About a month ago, when Donald Trump was claiming that Ted Cruz probably was not eligible to be president, Trump was questioned by Jake Tapper about whether Marco Rubio was eligible.

Trump exhibited some legal understanding of the issue, citing an op-ed written by Harvard Professor Laurence Tribe. Trump’s conclusion was that he had no doubts Rubio was eligible:

“It’s a different [than Ted Cruz], very different thing because he was born here. He was born on the land.”

As the attacks on Cruz’s eligibility rose in intensity and Trump threatened suit, I predicted that Trump would have a hard time holding that line if Rubio rose in the polls and became Trump’s main challenger:

Will The Donald also sue to keep Marco Rubio off the ballot if Marco gains momentum again and runs attack ads? After all, many of the people who claim Cruz is ineligible also claim Rubio is ineligible because his parents were not citizens at the time of his birth in the United States. (Yes, I address that claim also in my prior post.)

I think Trump should sue. I’m not just saying that. I don’t know that Trump has standing, but he’s probably closer to it than most people out there. So go ahead, Donald, file the lawsuit, don’t just threaten it. And do it against Rubio too. I’m sick of hearing the threat. Just do it.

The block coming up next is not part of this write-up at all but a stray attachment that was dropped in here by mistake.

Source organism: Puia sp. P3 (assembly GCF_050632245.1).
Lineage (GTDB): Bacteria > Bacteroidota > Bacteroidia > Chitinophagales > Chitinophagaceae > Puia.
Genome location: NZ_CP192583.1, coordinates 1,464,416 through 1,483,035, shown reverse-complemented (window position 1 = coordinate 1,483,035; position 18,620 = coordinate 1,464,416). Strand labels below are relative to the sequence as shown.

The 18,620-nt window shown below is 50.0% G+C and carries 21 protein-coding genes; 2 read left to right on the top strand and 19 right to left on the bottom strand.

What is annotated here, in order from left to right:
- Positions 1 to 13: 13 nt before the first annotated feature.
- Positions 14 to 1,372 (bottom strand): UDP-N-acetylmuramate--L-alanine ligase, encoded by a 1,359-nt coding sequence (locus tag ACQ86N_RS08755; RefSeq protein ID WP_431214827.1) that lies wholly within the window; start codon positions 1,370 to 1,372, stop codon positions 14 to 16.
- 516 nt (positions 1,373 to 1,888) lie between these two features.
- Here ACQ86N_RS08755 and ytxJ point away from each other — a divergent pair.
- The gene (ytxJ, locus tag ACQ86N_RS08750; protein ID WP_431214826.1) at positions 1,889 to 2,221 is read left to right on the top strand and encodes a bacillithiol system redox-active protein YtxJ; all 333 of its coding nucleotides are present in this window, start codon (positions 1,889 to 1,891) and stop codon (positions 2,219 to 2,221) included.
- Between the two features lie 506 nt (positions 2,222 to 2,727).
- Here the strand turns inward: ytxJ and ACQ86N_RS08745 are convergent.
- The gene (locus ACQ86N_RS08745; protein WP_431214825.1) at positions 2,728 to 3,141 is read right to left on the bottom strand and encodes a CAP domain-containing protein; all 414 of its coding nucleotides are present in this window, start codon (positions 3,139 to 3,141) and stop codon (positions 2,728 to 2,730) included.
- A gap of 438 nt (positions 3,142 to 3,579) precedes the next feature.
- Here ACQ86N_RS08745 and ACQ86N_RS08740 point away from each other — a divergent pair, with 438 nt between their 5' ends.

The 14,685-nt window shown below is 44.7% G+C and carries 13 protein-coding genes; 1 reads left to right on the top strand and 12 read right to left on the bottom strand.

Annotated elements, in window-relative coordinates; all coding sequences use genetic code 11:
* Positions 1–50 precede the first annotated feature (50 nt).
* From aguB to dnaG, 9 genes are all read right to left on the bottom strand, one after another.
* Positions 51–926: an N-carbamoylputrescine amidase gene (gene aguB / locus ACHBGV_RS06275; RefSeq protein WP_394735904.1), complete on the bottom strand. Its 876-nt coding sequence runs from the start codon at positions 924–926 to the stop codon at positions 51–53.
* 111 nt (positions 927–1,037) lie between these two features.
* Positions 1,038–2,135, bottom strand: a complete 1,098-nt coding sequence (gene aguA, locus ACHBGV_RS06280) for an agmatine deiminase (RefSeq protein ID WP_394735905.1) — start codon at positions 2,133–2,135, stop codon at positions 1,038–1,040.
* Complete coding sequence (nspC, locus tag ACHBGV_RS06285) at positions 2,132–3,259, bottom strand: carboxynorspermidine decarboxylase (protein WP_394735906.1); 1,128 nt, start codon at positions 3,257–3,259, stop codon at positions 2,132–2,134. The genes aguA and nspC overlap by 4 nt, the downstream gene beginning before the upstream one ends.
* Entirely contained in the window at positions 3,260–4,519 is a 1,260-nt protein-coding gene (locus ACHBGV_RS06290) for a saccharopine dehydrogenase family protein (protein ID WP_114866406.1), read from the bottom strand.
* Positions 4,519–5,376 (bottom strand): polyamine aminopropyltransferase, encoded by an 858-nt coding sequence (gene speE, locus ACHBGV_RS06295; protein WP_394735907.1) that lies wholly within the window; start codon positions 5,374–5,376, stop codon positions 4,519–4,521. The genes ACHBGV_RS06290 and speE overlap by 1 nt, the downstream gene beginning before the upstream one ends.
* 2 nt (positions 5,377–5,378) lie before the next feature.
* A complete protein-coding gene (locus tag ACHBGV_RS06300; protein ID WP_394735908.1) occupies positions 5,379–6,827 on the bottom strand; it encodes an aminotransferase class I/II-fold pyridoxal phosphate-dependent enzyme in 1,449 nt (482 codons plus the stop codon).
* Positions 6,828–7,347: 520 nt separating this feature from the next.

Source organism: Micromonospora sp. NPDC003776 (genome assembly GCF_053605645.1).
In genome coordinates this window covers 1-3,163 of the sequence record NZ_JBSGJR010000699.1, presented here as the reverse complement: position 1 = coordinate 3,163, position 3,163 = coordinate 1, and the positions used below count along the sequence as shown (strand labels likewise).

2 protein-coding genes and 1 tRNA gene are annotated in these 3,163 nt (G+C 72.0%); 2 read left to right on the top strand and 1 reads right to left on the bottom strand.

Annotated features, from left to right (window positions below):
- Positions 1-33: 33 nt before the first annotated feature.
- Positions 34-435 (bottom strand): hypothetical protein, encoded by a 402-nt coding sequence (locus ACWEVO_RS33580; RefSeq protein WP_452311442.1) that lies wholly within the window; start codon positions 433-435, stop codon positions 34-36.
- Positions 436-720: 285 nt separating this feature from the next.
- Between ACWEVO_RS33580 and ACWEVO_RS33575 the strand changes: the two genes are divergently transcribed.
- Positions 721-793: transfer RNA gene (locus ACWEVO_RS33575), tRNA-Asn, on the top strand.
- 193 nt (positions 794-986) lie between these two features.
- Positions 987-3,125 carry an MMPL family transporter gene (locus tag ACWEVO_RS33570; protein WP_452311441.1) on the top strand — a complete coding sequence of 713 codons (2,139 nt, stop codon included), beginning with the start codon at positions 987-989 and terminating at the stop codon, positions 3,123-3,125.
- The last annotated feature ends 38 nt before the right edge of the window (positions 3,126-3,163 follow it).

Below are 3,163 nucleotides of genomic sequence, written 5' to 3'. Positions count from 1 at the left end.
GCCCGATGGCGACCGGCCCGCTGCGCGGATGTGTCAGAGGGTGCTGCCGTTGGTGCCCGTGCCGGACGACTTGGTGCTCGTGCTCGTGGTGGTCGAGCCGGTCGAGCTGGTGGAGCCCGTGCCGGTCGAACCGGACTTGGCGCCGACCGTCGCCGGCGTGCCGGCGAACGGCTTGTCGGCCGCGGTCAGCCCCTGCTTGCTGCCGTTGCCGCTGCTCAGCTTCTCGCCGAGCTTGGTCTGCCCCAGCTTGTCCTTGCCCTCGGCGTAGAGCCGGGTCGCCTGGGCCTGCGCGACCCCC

After the South Carolina primary, Rubio arguably is Trump’s main challenger.

And as I predicted, Trump didn’t hold the line on Rubio being eligible.

Today Trump was interviewed by George Stephanopoulous. When asked the same question Jake Tapper had asked a month ago, but now said he was not not familiar with Rubio’s situation, and had never looked at it. Despite having told Tapper he looked at it. And unlike his lack of prior concern, now he was not certain:

“I’m not sure, let people make their own determination … I don’t know. I’ve never looked at it, George, honestly, I’ve never looked at it.  Somebody said he’s not and I retweeted it.”

Nothing has changed in the Constitution. Only in the political landscape.

For my August 2013 analysis of why both Cruz and Rubio are eligible, regardless of where they stand in the polls, see natural born Citizens: Marco Rubio, Bobby Jindal, Ted Cruz


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